► The International Monetary Fund became the latest high-profile target of computer hackers after it was hit by a “large and sophisticated cybertattack whose dimensions are still unknown,” reported The New York Times on Saturday (June 11). The attacks used a process called spearphishing where “an individual is fooled into clicking on a malicious Web link or running a program that allows open access to the recipient’s network,” The New York Times wrote. Officials are investigating what information the hackers were able to access.
► 40,000 travelers made their way around the world on stolen passports over the past several months Interpol Chief Ronald K. Noble told The Press Trust of India in an interview. In the interview, he called traveling with false documents “the biggest threat" to aviation.
► Ten years into the war in Afghanistan, the country is saturated with NATO troops, limiting the ability for insurgents to launch large scale attacks. The new threat, Canadian officers say, comes from insurgents who infiltrate Afghan security forces. A piece from The Toronto Star examines the tools NATO is using to counter the rising threat.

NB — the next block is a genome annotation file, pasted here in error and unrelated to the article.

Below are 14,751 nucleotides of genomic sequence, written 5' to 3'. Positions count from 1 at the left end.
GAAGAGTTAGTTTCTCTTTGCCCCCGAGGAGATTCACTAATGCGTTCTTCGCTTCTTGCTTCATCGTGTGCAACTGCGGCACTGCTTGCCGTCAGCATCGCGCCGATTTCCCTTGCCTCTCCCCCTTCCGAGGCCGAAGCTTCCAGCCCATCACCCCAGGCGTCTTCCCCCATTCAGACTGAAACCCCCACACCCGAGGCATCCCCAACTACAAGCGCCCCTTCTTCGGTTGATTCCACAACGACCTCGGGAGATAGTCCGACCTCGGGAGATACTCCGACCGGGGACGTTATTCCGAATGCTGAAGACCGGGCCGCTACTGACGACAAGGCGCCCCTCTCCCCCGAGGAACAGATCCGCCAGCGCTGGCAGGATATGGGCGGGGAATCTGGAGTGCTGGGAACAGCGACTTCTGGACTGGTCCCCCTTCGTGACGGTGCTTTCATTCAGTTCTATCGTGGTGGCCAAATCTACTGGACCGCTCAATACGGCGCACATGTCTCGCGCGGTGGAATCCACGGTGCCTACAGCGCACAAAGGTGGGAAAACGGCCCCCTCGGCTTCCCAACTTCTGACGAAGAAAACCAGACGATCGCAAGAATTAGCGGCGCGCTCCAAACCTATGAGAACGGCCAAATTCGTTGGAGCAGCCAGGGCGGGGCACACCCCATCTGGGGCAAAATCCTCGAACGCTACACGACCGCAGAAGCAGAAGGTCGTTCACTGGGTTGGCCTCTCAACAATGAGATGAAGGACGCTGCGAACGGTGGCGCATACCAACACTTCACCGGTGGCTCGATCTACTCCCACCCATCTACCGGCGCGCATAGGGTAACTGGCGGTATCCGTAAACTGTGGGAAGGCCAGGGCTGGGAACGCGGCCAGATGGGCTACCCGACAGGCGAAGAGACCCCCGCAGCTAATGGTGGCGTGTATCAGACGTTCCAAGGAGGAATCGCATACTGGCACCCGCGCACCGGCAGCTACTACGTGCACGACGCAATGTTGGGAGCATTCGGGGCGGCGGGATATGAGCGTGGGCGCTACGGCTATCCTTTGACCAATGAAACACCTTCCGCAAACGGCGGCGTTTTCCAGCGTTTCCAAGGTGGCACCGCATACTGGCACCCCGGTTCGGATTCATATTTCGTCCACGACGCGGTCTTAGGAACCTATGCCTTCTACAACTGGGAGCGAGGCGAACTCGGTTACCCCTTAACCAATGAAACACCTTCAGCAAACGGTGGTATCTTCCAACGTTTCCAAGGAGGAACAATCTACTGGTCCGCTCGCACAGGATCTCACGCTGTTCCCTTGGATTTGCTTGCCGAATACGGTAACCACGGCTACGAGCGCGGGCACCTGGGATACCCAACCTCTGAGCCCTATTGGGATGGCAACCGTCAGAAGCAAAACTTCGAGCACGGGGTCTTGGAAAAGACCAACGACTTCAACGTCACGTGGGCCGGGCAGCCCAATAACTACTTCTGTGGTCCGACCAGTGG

► The FBI plans to release a new edition of the Domestic Investigations and Operations Guide in which it lays out how it will give agents broader authority to search databases, go through people’s trash and administer lie-detector tests without opening a formal investigation, The New York Times reports. The new manual will also remove restrictions on the use of surveillance squads to track persons of interest. “The new rules add to several measures taken over the past decade to give agents more latitude as they search for signs of criminal or terrorist activity, The New York Times reports.
► In other news, TSA plans to remove more than 30 employees from Honolulu International Airport after an investigation revealed improper screening of checked baggage. Also in the news, The Sacramento Bee reports that documents released from the National Security Archive in April show Chiquita Brands International helped Colombian militias ship drugs and smuggle arms in exchange for port access.